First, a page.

Nice parsing there, but it strikes me that this just plays into the general perception on the right that Romney will do whatever it takes to get elected. How else to explain backing away from the position he took in June?


FILED UNDER: Campaign 2012, Environment, Quick Takes, US Politics,
Doug Mataconis
About Doug Mataconis
Doug Mataconis held a B.A. in Political Science from Rutgers University and J.D. from George Mason University School of Law. He joined the staff of OTB in May 2010 and contributed a staggering 16,483 posts before his retirement in January 2020. He passed for too young in July 2021.


  1. john personna says:

    I would say “unbelievable” but sadly, I’m not really that surprised.

    BTW, the last time this came up I believe OTB commenters pointed to physicist Richard Muller. In a supreme irony, he’s come to understand and agree with the AGW claim … and now the deniers abandon him.

    Totally friggin’ classic. As I’ve noted many times, deniers never stand on an argument. They chuck whatever blind they have when it fails, and try a new one.

  2. michael reynolds says:

    Listen, I think you’re going to end up cluttering your page with “Romney flip-flops on. . .” stories. I wonder if you should set aside a new section devoted just to that. Otherwise two thirds of your posts will be on this one topic. Don’t forget, we still have the walk-back on AGW denial, then the walk-back of the walk-back, and the walk-back of the walk-back of the walk-back. And that’s just one topic.

  3. Micahel says:

    @michael reynolds:

    That’s a great idea!

  4. DMan says:

    My view is that we don’t know what’s causing climate change on this planet.

    I’m not sure this should be classified as a flip-flop. Perhaps it’s more of a walk back? I think he could still argue some nuance in his view here. Perhaps he believes humans have contributed to global warming, but still believes it’s debatable the ways and the degree to which they are, and is thus skeptical of regulations and policies that, in his view, might not do anything to reverse climate change?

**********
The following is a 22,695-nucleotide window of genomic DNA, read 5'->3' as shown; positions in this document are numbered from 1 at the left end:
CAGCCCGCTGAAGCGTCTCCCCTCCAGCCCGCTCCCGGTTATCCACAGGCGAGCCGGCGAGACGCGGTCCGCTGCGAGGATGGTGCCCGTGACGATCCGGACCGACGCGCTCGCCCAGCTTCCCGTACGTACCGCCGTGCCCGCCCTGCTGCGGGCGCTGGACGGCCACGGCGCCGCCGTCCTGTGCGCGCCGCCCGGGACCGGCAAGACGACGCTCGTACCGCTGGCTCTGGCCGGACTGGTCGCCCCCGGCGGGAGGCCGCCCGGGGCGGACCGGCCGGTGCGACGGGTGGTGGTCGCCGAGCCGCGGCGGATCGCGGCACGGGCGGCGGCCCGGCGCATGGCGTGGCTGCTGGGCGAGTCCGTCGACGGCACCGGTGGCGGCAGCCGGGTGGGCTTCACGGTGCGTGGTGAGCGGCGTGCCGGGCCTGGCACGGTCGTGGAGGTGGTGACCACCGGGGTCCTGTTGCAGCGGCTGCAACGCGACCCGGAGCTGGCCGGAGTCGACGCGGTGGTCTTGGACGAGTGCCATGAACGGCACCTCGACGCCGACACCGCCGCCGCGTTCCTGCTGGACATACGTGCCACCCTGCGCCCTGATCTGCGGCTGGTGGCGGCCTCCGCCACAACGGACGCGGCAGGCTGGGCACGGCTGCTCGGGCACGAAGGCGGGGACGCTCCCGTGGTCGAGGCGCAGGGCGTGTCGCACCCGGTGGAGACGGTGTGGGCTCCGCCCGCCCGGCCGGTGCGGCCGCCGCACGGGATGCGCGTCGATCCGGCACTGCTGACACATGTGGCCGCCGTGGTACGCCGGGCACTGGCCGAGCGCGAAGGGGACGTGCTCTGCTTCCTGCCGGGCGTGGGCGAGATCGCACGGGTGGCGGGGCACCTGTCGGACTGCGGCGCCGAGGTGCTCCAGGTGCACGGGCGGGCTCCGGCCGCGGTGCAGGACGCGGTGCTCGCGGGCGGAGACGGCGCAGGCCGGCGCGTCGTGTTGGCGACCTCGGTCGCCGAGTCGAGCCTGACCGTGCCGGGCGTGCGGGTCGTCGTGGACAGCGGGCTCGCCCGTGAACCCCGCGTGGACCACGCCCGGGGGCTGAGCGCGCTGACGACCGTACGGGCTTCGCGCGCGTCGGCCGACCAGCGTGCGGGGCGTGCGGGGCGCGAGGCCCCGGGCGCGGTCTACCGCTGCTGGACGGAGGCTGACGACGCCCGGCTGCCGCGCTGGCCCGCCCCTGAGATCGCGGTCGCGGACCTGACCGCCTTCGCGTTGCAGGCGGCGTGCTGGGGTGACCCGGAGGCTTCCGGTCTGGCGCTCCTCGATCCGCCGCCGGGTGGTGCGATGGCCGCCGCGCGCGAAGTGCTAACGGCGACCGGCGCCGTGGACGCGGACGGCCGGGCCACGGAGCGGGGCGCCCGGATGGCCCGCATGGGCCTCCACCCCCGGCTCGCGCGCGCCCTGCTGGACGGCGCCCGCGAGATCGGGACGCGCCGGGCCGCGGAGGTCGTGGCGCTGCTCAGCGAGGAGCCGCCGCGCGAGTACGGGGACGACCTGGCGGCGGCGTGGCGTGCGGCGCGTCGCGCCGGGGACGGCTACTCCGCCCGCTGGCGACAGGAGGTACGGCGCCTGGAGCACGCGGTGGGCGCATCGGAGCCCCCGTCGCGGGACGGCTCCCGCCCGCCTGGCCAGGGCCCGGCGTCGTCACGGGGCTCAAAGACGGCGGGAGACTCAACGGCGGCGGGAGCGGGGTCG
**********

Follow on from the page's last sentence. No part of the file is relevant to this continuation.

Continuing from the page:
Such a stance can actually be supported by both deniers and skeptics, and perhaps even move some deniers towards mere skepticism, which at least is some progress on shifting the debate, no?

  5. Micahel says:


    That’s why he has an army of lawyers; when he flip-flops the lawyers can argue that it really wasn’t a flip-flop or use semantics to call it something else.

  6. DMan says:


    Okay, well his “army of lawyers” can argue whatever they like. I can still trust my ability to analyze his arguments on my own. If he can successfully convince me of nuance in his views, all the power to him. I believe Romney flip-flops for political convenience more than any politician in history, so I’m definitely wary of his support for any position. That said, I still wouldn’t charge him with flip-flopping here, because it just isn’t glaringly obvious to me anything he said is necessarily contradictory. Believing humans contribute to global warming and believing we don’t know the cause of global warming aren’t necessarily contradictory beliefs to me, as I’ve explained above.